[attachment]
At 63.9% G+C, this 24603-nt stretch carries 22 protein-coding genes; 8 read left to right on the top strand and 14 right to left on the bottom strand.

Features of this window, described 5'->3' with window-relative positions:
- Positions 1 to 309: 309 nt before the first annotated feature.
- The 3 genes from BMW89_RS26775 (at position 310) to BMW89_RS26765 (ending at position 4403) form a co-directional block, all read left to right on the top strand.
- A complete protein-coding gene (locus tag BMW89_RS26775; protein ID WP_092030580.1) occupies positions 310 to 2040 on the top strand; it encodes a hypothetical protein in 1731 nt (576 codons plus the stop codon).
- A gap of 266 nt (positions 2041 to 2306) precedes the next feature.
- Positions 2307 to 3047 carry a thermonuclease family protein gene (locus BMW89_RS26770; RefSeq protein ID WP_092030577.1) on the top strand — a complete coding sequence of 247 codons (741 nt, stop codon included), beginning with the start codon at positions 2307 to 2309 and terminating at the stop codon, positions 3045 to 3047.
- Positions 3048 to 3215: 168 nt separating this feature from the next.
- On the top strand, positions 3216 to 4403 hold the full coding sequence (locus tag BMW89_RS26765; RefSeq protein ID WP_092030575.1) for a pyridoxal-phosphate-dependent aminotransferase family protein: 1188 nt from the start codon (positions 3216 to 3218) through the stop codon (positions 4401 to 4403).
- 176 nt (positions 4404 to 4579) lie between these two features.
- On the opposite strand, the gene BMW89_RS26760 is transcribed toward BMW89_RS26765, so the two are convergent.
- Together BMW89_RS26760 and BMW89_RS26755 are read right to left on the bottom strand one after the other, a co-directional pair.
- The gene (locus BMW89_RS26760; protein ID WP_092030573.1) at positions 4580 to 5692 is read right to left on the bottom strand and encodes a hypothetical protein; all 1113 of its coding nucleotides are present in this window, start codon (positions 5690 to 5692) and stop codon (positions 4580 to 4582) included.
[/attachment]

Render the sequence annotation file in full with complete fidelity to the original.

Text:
At 63.9% G+C, this 24603-nt stretch carries 22 protein-coding genes; 8 read left to right on the top strand and 14 right to left on the bottom strand.

Features of this window, described 5'->3' with window-relative positions:
- Positions 1 to 309: 309 nt before the first annotated feature.
- The 3 genes from BMW89_RS26775 (at position 310) to BMW89_RS26765 (ending at position 4403) form a co-directional block, all read left to right on the top strand.
- A complete protein-coding gene (locus tag BMW89_RS26775; protein ID WP_092030580.1) occupies positions 310 to 2040 on the top strand; it encodes a hypothetical protein in 1731 nt (576 codons plus the stop codon).
- A gap of 266 nt (positions 2041 to 2306) precedes the next feature.
- Positions 2307 to 3047 carry a thermonuclease family protein gene (locus BMW89_RS26770; RefSeq protein ID WP_092030577.1) on the top strand — a complete coding sequence of 247 codons (741 nt, stop codon included), beginning with the start codon at positions 2307 to 2309 and terminating at the stop codon, positions 3045 to 3047.
- Positions 3048 to 3215: 168 nt separating this feature from the next.
- On the top strand, positions 3216 to 4403 hold the full coding sequence (locus tag BMW89_RS26765; RefSeq protein ID WP_092030575.1) for a pyridoxal-phosphate-dependent aminotransferase family protein: 1188 nt from the start codon (positions 3216 to 3218) through the stop codon (positions 4401 to 4403).
- 176 nt (positions 4404 to 4579) lie between these two features.
- On the opposite strand, the gene BMW89_RS26760 is transcribed toward BMW89_RS26765, so the two are convergent.
- Together BMW89_RS26760 and BMW89_RS26755 are read right to left on the bottom strand one after the other, a co-directional pair.
- The gene (locus BMW89_RS26760; protein ID WP_092030573.1) at positions 4580 to 5692 is read right to left on the bottom strand and encodes a hypothetical protein; all 1113 of its coding nucleotides are present in this window, start codon (positions 5690 to 5692) and stop codon (positions 4580 to 4582) included.